Journal of Molecular Evolution

, Volume 45, Issue 4, pp 378–391 | Cite as

Synonymous substitution rates in Drosophila: Mitochondrial versus nuclear genes

  • Etsuko N. Moriyama
  • Jeffrey R. Powell


Synonymous substitution rates in mitochondrial and nuclear genes of Drosophila were compared. To make accurate comparisons, we considered the following: (1) relative synonymous rates, which do not require divergence time estimates, should be used; (2) methods estimating divergence should take into account base composition; (3) only very closely related species should be used to avoid effects of saturation; (4) the heterogeneity of rates should be examined. We modified the methods estimating synonymous substitution numbers to account for base composition bias. By using these methods, we found that mitochondrial genes have 1.7—3.4 times higher synonymous substitution rates than the fastest nuclear genes or 4.5–9.0 times higher rates than the average nuclear genes. The average rate of synonymous transversions was 2.7 (estimated from the melanogaster species subgroup) or 2.9 (estimated from the obscura group) times higher in mitochondrial genes than in nuclear genes. Synonymous transversions in mitochondrial genes occurred at an approximately equivalent rate to those in the fastest nuclear genes. This last result is not consistent with the hypothesis that the difference in turnover rates between mitochondrial and nuclear genomes is the major factor determining higher synonymous substitution rates in mtDNA. We conclude that the difference in synonymous substitution rates is due to a combination of two factors: a higher transitional mutation rate in mtDNA and constraints on nuclear genes due to selection for codon usage.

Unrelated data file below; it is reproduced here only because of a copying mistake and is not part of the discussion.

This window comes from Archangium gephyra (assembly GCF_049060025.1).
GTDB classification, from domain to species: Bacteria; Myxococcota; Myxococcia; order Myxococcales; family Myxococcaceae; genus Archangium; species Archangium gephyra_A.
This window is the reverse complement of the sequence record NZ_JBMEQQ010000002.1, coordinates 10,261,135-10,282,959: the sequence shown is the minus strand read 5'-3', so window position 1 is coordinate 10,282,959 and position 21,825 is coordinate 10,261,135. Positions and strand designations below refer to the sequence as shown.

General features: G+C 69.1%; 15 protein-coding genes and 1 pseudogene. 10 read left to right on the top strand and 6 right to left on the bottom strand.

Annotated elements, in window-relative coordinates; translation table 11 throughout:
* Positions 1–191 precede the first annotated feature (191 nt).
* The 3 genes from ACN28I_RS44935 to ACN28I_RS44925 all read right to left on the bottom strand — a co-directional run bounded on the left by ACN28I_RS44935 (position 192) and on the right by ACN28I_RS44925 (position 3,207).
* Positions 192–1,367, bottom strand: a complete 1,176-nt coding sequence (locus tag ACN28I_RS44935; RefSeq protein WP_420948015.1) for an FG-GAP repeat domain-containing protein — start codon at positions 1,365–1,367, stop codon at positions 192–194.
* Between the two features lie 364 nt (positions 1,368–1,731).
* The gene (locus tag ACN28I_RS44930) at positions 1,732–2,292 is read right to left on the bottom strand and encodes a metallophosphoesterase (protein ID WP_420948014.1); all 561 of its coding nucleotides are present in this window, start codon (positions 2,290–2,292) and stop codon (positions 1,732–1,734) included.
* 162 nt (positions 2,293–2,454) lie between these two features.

Key words

Drosophila the melanogaster species subgroup the obscura species group Synonymous substitution rate Transition Transversion Nuclear gene Mitochondria 


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Copyright information

© Springer-Verlag 1997

Authors and Affiliations

  • Etsuko N. Moriyama
    • 1
  • Jeffrey R. Powell
    • 1
  1. 1.Department of Ecology and Evolutionary BiologyYale UniversityNew HavenUSA

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